How can you prevent deep vein thrombosis?

Patients can take practical steps to reduce the risk of developing a DVT. Individuals should avoid sitting still and crossing their legs after any type of surgical procedure. If traveling long distances by car, stop every hour to walk around and encourage blood flow. If traveling by plane, stand up and walk in the aisle occasionally; if unable to walk, do heel-toe exercises or rotate feet in a circular motion. Additionally, follow self-care measures to keep risks of heart failure, obesity, diabetes, or any other health issue as stable as possible.

What does deep vein thrombosis feel like?

You may be experiencing a DVT if you feel pain in only one leg. This pain may often start in your calf and feel like cramping or soreness. Additionally, the skin of this leg may be red or discolored and feel warm to the touch. The pain may also worsen when bending the foot. However, some people with a DVT do not experience any symptoms.

Can you check for deep vein thrombosis at home? If so, how?

The only way to diagnose a DVT with 100% certainty is to contact a physician. They may perform a blood test and Venous Doppler ultrasound exam to the leg to visualize the vessels to make a diagnosis.

If you suspect you have developed a DVT, you may also use what is referred to as the Homan’s sign test. To conduct this test, extending your knee in the leg you want to check. Once your knee is in position, you will want someone to help you raise your leg to 10 degrees. Next, have them passively and abruptly squeeze your calf with one hand while flexing your foot with the other. Deep calf pain and tenderness may indicate the presence of DVT.

It is important to note that the Homan’s test has low sensitivity and specificity in diagnosing DVT, but it can be valuable in addition to diagnostic procedures performed by your physician.

Is deep vein thrombosis pain constant?

Yes—The cramping sensations and pain that occur with DVT will persist and even worsen with time. Stretching or “walking it off” like an ordinary charley horse will not ease DVT pain or clear it up.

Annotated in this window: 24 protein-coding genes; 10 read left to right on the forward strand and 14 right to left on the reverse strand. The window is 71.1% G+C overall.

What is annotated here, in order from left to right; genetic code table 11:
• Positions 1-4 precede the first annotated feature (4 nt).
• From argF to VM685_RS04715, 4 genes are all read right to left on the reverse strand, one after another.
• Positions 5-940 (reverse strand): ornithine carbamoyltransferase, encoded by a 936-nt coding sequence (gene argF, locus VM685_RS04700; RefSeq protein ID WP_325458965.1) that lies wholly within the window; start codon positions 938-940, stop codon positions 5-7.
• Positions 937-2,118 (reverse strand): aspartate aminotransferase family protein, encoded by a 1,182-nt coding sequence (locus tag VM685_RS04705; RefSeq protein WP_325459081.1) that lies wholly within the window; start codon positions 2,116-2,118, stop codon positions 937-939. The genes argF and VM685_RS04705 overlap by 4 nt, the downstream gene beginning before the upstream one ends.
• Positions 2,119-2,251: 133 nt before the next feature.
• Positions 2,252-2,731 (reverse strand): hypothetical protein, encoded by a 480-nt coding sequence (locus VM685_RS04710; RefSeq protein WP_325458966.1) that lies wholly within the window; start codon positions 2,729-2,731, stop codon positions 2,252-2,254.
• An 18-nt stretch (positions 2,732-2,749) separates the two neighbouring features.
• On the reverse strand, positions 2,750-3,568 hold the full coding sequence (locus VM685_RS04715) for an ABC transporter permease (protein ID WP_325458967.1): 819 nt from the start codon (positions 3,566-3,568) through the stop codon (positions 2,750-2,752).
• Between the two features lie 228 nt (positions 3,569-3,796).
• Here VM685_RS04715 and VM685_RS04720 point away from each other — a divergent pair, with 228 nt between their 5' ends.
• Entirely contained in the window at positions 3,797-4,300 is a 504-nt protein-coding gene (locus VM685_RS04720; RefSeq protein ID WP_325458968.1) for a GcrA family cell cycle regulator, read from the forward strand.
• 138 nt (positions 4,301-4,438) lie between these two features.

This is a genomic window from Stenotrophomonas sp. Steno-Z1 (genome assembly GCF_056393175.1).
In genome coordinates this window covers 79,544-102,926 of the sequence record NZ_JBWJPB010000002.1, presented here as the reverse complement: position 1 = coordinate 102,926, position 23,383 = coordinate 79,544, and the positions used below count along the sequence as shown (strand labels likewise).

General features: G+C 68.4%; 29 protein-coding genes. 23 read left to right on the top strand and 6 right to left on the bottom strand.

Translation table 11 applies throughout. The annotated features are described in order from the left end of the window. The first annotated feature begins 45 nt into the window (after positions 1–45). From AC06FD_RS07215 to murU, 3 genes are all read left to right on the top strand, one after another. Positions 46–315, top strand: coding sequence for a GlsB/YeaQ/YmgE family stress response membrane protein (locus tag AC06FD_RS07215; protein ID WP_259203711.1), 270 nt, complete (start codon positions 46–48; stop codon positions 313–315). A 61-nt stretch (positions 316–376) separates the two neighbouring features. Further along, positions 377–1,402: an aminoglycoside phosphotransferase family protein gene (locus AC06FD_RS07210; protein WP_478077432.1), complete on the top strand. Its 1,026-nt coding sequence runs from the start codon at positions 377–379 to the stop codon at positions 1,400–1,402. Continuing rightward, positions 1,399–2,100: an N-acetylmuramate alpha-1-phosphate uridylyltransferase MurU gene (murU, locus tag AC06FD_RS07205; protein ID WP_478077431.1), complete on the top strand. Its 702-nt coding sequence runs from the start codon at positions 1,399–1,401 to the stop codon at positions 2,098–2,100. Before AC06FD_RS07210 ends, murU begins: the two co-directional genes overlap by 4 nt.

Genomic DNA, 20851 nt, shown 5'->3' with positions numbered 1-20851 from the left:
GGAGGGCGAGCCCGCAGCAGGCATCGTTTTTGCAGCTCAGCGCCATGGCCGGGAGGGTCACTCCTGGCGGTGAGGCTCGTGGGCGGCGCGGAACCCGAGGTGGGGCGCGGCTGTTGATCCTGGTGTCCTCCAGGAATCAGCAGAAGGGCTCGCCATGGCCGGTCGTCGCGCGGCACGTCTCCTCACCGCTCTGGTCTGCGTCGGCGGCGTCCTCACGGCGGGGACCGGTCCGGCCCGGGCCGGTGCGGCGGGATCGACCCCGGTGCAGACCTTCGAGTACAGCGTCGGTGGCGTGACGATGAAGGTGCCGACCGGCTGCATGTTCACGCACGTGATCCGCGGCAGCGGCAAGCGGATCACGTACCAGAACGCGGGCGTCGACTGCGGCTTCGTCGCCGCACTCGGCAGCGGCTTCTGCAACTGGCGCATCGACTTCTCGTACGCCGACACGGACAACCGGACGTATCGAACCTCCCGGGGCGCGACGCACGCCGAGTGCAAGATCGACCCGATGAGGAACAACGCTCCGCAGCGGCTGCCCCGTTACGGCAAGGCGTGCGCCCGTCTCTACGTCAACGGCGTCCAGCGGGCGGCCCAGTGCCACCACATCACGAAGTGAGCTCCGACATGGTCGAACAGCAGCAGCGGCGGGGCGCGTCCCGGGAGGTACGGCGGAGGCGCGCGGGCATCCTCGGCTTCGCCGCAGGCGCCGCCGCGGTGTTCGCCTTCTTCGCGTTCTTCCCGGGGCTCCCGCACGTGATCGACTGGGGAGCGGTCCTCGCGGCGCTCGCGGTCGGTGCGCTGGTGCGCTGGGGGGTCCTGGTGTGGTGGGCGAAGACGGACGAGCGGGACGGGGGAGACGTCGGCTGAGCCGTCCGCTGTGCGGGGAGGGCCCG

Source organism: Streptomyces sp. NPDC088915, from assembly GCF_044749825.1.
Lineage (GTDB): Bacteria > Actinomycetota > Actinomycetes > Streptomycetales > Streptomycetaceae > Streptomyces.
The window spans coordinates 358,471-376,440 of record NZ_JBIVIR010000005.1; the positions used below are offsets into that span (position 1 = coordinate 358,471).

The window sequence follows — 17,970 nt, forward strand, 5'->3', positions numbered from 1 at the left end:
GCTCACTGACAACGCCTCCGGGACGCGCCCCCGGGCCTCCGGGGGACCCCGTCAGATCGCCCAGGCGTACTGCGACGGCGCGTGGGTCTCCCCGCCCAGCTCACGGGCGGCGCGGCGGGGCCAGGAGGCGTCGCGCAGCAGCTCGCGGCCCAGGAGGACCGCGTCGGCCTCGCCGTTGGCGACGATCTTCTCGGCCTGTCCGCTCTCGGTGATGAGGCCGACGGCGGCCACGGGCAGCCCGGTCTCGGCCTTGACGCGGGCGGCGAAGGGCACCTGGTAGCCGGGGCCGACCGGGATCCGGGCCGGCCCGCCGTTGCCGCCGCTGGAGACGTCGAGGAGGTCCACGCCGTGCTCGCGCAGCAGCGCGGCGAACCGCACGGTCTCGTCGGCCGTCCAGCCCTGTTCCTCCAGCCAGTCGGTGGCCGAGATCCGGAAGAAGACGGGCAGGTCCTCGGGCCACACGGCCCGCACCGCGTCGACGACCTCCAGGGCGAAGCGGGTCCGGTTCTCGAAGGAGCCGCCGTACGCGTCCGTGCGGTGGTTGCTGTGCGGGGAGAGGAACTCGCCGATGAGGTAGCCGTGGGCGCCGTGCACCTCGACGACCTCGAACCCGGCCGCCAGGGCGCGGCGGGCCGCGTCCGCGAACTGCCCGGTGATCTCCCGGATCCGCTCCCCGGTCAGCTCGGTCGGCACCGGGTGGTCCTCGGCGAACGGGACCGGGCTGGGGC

Can deep vein thrombosis go away on its own?

Though the clots associated with DVT often dissolve on their own, some diagnosed with DVT may need treatment to avoid serious and fatal complications such as pulmonary embolism.

Blood-thinning medications help break up the clots, but surgery may be needed to restore healthy circulation. Surgeries to relieve DVT include open thrombectomy, catheter-directed thrombolysis, and vena cava filter placement.

What does deep vein thrombosis look like?

Physical indicators of DVT include swelling and inflammation of the lower leg and calf, redness, and warmth to the touch.

How long can you have deep vein thrombosis without knowing?

DVT can present with no symptoms or pain, which makes it difficult for physicians to recognize or diagnose. When symptoms of DVT appear, they usually occur suddenly, and patients are encouraged to seek medical attention as soon as they identify anything out of the ordinary. Get immediate health attention if you have pain, swelling, and tenderness in your leg and you develop breathlessness and chest pain as you may have a DVT that developed into a pulmonary embolism.

Can deep vein thrombosis cause a stroke?

DVT may not directly cause a stroke. Strokes occur when the supply of oxygenated blood to the brain is cut off. The arteries, or blood vessels, carry oxygenated blood to the brain from the heart. The blood in your veins, however, is deoxygenated and must flow through the lungs before going to the heart and the rest of the body.

Who do I contact to learn more about deep vein thrombosis?

The Section of Vascular Surgery at Washington University School of Medicine offers the full spectrum of surgical care for patients with DVT and other vascular diseases.

To make an appointment, please contact one of the Vascular Surgery Section’s physicians who specialize in DVT treatment: